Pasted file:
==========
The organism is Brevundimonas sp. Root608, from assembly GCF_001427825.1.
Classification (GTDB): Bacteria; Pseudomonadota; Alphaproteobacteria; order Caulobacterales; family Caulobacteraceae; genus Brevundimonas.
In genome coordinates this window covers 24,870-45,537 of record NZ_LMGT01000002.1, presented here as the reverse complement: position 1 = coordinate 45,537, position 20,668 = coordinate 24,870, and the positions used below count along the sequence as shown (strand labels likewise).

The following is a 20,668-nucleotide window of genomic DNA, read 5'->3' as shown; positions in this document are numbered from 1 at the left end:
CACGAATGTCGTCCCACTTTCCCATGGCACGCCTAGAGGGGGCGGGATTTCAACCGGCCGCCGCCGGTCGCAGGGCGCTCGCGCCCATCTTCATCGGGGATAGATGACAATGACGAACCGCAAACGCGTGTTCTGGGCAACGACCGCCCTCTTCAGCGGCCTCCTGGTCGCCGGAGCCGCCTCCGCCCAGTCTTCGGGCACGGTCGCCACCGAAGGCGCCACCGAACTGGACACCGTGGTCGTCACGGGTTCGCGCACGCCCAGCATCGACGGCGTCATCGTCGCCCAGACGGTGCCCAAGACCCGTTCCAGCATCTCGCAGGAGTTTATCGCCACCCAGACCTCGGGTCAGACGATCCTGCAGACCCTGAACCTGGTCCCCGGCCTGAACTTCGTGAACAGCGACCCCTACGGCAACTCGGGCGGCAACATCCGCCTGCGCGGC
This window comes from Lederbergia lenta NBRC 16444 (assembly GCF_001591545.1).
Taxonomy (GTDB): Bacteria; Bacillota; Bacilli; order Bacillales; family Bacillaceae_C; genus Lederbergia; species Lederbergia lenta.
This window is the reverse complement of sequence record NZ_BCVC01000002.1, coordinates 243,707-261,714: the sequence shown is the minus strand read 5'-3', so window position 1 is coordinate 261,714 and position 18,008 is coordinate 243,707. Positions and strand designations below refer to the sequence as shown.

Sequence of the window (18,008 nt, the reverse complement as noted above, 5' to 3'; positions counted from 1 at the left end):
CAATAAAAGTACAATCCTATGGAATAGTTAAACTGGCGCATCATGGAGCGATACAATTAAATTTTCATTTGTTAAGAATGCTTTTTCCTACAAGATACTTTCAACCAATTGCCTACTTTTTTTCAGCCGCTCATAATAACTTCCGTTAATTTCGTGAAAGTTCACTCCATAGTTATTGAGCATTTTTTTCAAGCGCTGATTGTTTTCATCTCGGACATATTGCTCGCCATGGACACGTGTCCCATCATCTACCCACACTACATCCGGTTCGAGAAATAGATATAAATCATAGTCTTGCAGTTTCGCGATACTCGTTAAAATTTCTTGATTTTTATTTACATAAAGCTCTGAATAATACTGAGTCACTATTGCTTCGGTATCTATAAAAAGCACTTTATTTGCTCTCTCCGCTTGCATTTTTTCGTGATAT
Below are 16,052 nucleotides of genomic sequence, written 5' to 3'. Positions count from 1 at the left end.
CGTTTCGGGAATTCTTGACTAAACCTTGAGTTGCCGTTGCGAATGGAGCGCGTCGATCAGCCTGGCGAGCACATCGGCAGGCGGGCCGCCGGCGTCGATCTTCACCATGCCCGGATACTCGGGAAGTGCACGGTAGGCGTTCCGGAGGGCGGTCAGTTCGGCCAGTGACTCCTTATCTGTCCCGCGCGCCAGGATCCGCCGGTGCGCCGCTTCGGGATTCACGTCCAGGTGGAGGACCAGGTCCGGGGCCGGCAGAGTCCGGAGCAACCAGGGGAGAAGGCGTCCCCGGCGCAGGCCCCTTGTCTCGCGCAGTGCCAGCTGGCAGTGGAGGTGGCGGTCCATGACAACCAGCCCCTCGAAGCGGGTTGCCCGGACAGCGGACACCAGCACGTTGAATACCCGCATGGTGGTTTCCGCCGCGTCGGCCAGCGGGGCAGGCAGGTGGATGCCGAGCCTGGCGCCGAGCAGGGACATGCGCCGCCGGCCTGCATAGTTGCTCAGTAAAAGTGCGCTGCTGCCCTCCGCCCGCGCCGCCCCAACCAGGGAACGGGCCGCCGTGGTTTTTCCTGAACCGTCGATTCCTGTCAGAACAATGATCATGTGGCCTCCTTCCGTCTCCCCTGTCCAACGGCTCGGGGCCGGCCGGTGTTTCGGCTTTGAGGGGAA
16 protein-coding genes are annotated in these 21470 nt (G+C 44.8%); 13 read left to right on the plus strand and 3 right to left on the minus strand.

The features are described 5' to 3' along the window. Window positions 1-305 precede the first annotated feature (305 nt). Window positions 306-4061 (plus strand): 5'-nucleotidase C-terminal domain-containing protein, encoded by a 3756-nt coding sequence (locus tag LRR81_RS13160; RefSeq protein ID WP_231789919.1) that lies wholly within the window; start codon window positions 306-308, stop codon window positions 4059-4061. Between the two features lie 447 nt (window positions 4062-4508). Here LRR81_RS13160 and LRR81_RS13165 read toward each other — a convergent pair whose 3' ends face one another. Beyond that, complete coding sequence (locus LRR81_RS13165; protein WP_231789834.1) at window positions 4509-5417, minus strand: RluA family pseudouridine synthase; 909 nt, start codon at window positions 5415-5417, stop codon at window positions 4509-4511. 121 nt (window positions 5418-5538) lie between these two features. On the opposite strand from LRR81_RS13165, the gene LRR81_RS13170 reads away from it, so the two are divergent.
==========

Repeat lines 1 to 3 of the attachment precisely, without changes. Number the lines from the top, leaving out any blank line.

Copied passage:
The organism is Brevundimonas sp. Root608, from assembly GCF_001427825.1.
Classification (GTDB): Bacteria; Pseudomonadota; Alphaproteobacteria; order Caulobacterales; family Caulobacteraceae; genus Brevundimonas.
In genome coordinates this window covers 24,870-45,537 of record NZ_LMGT01000002.1, presented here as the reverse complement: position 1 = coordinate 45,537, position 20,668 = coordinate 24,870, and the positions used below count along the sequence as shown (strand labels likewise).